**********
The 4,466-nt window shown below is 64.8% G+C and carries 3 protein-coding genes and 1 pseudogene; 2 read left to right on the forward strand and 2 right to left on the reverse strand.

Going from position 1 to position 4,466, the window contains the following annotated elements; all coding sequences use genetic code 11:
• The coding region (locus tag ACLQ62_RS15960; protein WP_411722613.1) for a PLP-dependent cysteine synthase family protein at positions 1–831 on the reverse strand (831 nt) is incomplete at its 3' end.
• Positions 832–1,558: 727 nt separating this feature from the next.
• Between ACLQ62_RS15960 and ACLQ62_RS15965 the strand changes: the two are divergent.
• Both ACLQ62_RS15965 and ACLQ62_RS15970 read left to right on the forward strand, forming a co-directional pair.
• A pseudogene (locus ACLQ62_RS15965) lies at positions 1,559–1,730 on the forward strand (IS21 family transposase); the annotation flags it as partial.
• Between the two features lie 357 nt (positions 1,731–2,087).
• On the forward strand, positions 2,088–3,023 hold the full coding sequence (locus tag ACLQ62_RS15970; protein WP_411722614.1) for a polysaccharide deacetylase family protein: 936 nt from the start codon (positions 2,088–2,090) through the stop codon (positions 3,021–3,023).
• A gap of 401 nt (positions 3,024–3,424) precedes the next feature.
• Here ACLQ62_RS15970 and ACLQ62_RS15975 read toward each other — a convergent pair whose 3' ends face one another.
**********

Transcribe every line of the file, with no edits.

The 4,466-nt window shown below is 64.8% G+C and carries 3 protein-coding genes and 1 pseudogene; 2 read left to right on the forward strand and 2 right to left on the reverse strand.

Going from position 1 to position 4,466, the window contains the following annotated elements; all coding sequences use genetic code 11:
• The coding region (locus tag ACLQ62_RS15960; protein WP_411722613.1) for a PLP-dependent cysteine synthase family protein at positions 1–831 on the reverse strand (831 nt) is incomplete at its 3' end.
• Positions 832–1,558: 727 nt separating this feature from the next.
• Between ACLQ62_RS15960 and ACLQ62_RS15965 the strand changes: the two are divergent.
• Both ACLQ62_RS15965 and ACLQ62_RS15970 read left to right on the forward strand, forming a co-directional pair.
• A pseudogene (locus ACLQ62_RS15965) lies at positions 1,559–1,730 on the forward strand (IS21 family transposase); the annotation flags it as partial.
• Between the two features lie 357 nt (positions 1,731–2,087).
• On the forward strand, positions 2,088–3,023 hold the full coding sequence (locus tag ACLQ62_RS15970; protein WP_411722614.1) for a polysaccharide deacetylase family protein: 936 nt from the start codon (positions 2,088–2,090) through the stop codon (positions 3,021–3,023).
• A gap of 401 nt (positions 3,024–3,424) precedes the next feature.
• Here ACLQ62_RS15970 and ACLQ62_RS15975 read toward each other — a convergent pair whose 3' ends face one another.